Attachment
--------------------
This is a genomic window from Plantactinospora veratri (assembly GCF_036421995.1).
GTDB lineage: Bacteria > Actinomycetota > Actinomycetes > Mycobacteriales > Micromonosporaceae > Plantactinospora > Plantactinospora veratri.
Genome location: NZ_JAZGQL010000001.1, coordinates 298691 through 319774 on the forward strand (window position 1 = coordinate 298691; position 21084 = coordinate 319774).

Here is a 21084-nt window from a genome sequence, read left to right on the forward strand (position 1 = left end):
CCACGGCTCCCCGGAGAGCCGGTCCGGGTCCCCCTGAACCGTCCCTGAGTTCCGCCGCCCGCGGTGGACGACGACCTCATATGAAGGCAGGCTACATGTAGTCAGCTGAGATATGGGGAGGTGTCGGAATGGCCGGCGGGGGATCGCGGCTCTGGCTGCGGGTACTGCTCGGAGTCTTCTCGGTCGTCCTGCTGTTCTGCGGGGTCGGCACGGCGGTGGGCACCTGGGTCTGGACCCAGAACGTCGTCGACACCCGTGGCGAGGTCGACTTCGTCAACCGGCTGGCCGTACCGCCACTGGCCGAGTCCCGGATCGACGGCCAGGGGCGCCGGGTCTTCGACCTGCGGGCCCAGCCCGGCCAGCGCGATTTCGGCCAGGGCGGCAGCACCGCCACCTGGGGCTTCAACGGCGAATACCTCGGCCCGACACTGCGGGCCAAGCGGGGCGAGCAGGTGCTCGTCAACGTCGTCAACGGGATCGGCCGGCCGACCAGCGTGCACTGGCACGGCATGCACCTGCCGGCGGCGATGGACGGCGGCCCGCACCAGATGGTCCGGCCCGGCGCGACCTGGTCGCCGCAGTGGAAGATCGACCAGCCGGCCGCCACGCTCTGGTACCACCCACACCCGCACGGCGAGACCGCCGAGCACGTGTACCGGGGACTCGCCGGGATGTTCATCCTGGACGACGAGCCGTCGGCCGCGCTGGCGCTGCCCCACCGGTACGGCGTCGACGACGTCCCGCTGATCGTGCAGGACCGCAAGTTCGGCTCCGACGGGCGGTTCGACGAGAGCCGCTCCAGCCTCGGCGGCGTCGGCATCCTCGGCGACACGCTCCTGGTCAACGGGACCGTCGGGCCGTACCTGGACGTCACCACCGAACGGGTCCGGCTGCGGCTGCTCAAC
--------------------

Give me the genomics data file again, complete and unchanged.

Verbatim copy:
This is a genomic window from Plantactinospora veratri (assembly GCF_036421995.1).
GTDB lineage: Bacteria > Actinomycetota > Actinomycetes > Mycobacteriales > Micromonosporaceae > Plantactinospora > Plantactinospora veratri.
Genome location: NZ_JAZGQL010000001.1, coordinates 298691 through 319774 on the forward strand (window position 1 = coordinate 298691; position 21084 = coordinate 319774).

Here is a 21084-nt window from a genome sequence, read left to right on the forward strand (position 1 = left end):
CCACGGCTCCCCGGAGAGCCGGTCCGGGTCCCCCTGAACCGTCCCTGAGTTCCGCCGCCCGCGGTGGACGACGACCTCATATGAAGGCAGGCTACATGTAGTCAGCTGAGATATGGGGAGGTGTCGGAATGGCCGGCGGGGGATCGCGGCTCTGGCTGCGGGTACTGCTCGGAGTCTTCTCGGTCGTCCTGCTGTTCTGCGGGGTCGGCACGGCGGTGGGCACCTGGGTCTGGACCCAGAACGTCGTCGACACCCGTGGCGAGGTCGACTTCGTCAACCGGCTGGCCGTACCGCCACTGGCCGAGTCCCGGATCGACGGCCAGGGGCGCCGGGTCTTCGACCTGCGGGCCCAGCCCGGCCAGCGCGATTTCGGCCAGGGCGGCAGCACCGCCACCTGGGGCTTCAACGGCGAATACCTCGGCCCGACACTGCGGGCCAAGCGGGGCGAGCAGGTGCTCGTCAACGTCGTCAACGGGATCGGCCGGCCGACCAGCGTGCACTGGCACGGCATGCACCTGCCGGCGGCGATGGACGGCGGCCCGCACCAGATGGTCCGGCCCGGCGCGACCTGGTCGCCGCAGTGGAAGATCGACCAGCCGGCCGCCACGCTCTGGTACCACCCACACCCGCACGGCGAGACCGCCGAGCACGTGTACCGGGGACTCGCCGGGATGTTCATCCTGGACGACGAGCCGTCGGCCGCGCTGGCGCTGCCCCACCGGTACGGCGTCGACGACGTCCCGCTGATCGTGCAGGACCGCAAGTTCGGCTCCGACGGGCGGTTCGACGAGAGCCGCTCCAGCCTCGGCGGCGTCGGCATCCTCGGCGACACGCTCCTGGTCAACGGGACCGTCGGGCCGTACCTGGACGTCACCACCGAACGGGTCCGGCTGCGGCTGCTCAAC